2020 Draft Preview No. 2 – Notes on 6 Options for Cubs as Draft Boards Continue to Shift
The past few weeks have afforded me more time than usual to peruse video and scouting reports on a lot of players in this year‘s draft. I’ve got a pretty good sense of who’s going to be available for the Cubs when it’s their turn to pick at 16 and I’m starting to get an idea of who could be there for their next pick at 51 in the second round.
You might expect that to remain somewhat static, but things started to change quickly once MLB opened scouting back up on a limited basis. Now that teams and scouts are allowed to access video and technological data on prospects from before the shutdown, some new names have begun to populate draft boards. Most are likely second round picks at this point, but they are rising quickly in the void of new data.
Below are some notes on six different players who could be of interest to the Cubs at one of their top two selections.
Jordan Westburg – SS – Mississippi State – Shortstop is the deepest position in the draft and I am seeing all kinds of them on the board in the first round. The 6-foot-3 Westburg already goes just over 200 pounds and is developing quickly, especially after a good summer in the Cape Cod League.
JORDAN WESTBURG WITH HIS SECOND HOMER OF THE GAME
Westburg already making a name for himself here in Hyannis on his first night here @HailStateBB pic.twitter.com/tl9GjF81GU
— Hyannis Harbor Hawks (@harborhawks) July 6, 2019
Zach DeLoach – OF – Texas A&M – He prefers hitting with a wood bat and really turned it on this spring in College Station after an impressive summer playing for Falmouth in the Cape Cod League. DeLoach was hitting .421 with four homers and 11 RBI while reaching base at a ridiculous .615 clip.
Zach DeLoach from Texas A&M is pretty interesting as a prospect
Ran a .424 wOBA on the Cape after making a tweak to incorporate more loft into his swing. Returns have been great to start this season too:
.609/.688/1.3, 8/0 BB/K, .715 wOBA
Tracking as a day one guy IMO. pic.twitter.com/lKjCADgW8J
— ? (@eccentricladdie) February 28, 2020
Max Meyer – RHP – Minnesota – Upper 90’s heat and a killer slider have made the transition from closer to starter pretty easy. Baseball America has him in their top 10 while FanGraphs and MLB Piepline still have him in the 20’s. Prospects Live had him going to the Cubs in their latest mock draft, which came out last week.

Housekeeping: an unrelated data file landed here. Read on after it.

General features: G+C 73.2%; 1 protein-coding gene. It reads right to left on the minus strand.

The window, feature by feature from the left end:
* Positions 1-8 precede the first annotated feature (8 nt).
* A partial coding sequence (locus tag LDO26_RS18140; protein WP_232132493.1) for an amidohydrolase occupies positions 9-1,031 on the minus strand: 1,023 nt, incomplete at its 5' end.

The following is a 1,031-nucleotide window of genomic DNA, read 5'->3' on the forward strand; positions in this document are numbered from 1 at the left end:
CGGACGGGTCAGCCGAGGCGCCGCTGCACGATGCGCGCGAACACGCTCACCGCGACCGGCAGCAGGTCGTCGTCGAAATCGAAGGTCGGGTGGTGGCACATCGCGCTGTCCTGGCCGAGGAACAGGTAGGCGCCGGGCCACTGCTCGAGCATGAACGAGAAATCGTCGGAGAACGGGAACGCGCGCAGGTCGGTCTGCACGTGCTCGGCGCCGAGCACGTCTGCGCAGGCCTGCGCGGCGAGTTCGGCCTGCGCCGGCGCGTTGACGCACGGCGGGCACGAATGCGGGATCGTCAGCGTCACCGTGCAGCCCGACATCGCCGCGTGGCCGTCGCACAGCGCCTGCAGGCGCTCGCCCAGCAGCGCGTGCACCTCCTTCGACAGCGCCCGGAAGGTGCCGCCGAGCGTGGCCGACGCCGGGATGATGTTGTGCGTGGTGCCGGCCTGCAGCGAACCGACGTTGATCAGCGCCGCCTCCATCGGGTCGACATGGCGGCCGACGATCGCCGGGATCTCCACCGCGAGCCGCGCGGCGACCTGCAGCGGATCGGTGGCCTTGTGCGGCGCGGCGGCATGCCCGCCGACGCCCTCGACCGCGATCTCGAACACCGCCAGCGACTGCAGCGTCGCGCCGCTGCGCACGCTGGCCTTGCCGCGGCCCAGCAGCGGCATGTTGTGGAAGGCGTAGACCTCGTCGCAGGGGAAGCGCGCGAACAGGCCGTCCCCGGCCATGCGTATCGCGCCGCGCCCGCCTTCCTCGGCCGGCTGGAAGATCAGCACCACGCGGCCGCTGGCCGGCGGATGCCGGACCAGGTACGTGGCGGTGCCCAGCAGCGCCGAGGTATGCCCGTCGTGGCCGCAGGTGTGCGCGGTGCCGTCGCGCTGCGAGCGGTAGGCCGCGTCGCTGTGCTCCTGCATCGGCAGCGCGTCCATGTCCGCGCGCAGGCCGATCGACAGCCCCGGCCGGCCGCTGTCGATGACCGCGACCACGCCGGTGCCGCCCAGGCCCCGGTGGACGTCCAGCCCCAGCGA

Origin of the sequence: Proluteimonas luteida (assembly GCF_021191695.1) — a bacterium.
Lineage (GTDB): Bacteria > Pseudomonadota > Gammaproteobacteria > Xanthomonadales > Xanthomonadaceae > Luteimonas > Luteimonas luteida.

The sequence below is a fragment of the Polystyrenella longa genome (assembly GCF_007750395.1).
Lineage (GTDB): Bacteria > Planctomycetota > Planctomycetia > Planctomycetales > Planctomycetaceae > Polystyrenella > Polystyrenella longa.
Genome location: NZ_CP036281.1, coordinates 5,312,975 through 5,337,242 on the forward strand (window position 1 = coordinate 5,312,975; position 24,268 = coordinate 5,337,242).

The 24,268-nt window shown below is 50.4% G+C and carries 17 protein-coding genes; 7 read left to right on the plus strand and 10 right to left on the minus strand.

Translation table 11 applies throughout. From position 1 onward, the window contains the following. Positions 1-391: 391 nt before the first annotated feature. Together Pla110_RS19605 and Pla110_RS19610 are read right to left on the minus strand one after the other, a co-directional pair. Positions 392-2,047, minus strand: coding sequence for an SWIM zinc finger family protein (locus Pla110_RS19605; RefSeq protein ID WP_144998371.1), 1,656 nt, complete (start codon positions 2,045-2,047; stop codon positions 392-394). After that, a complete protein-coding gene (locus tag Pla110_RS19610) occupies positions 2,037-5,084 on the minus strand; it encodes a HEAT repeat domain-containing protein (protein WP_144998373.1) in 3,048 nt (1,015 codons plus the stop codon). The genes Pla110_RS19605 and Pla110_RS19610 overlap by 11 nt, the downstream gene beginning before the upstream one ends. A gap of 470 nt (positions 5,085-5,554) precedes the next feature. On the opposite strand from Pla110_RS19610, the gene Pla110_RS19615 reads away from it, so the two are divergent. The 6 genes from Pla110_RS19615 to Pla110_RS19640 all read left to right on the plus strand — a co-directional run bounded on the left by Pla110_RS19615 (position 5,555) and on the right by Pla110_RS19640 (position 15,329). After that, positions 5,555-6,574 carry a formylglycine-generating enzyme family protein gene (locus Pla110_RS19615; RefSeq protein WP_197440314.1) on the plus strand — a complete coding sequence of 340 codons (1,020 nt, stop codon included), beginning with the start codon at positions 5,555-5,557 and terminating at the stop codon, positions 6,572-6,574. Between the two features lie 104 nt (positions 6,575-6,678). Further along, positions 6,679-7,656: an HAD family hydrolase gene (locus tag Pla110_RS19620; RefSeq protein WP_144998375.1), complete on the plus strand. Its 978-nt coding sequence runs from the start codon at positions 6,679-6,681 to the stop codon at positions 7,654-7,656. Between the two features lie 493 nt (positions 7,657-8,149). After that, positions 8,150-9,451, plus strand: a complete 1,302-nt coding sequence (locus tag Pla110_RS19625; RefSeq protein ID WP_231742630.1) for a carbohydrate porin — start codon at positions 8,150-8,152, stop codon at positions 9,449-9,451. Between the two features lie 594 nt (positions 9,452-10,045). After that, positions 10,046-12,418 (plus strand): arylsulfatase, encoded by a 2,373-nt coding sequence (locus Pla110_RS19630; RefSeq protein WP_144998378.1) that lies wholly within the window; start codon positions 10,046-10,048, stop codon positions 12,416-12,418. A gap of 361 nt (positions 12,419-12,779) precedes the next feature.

Bobby Miller – RHP – Louisville – The Cubs have had pretty good luck going to the Louisville well over the past two years, taking Riley Thompson in 2018 and Michael McAvene last year. Miller has a big frame — 6-foot-5, 220 pounds — and throws in the mid to upper 90’s, riding the fastball to a 2.31 ERA with 34 strikeouts over 23.1 innings in four starts. Greg Huss and Jimmy Nelligan actually talked about Miller with Louisville teammate Nick Smith on their latest edition of the Growing Cubs podcast.
Tanner Witt – RHP/3B – Episcopal HS (TX) – He is thought of more as a pitcher by most scouts, mainly because he’s 6-foot-6, but he can also handle the stick. At just 200 pounds, there’s a lot of physical projection left, and he might be worth trying to sign away from the University of Texas regardless of his eventual role.
Tanner Witt, a @TexasBaseball commit, got the American League squad off to a fast start with with this RBI 1B in the second inning of the High School @AllStarGame. pic.twitter.com/coYQMVSqXe
— MLB Pipeline (@MLBPipeline) July 6, 2019
Justin Lange – RHP – LLano HS (TX) – This prep pitcher is shooting up the boards, which tends to happen when you can pinpoint a 94-95 mph fastball. At 6-foot-4 and 195 pounds, the Dallas Baptist commit is moving into the second round and heading towards the first quickly.
Justin Lange is at the front of the pack of 2020 pop-up draft prospects.
The 6-foot-4 righty out of Texas hit 100 mph this spring ?
We have a full scouting report on Lange here: https://t.co/pWH1Oakp6B pic.twitter.com/nPBGk2RAQh
— Baseball America (@BaseballAmerica) April 8, 2020
Changes to the draft were announced last month, but a new date has not yet been established. Whatever happens, the draft will be here soon and it could even take place before the minors start back up. While the uncertainty of the MiLB season casts doubt on player development in general, the potential for pitchers to rack up a good deal more professional innings after pitching only 25 innings at the most in college could actually help.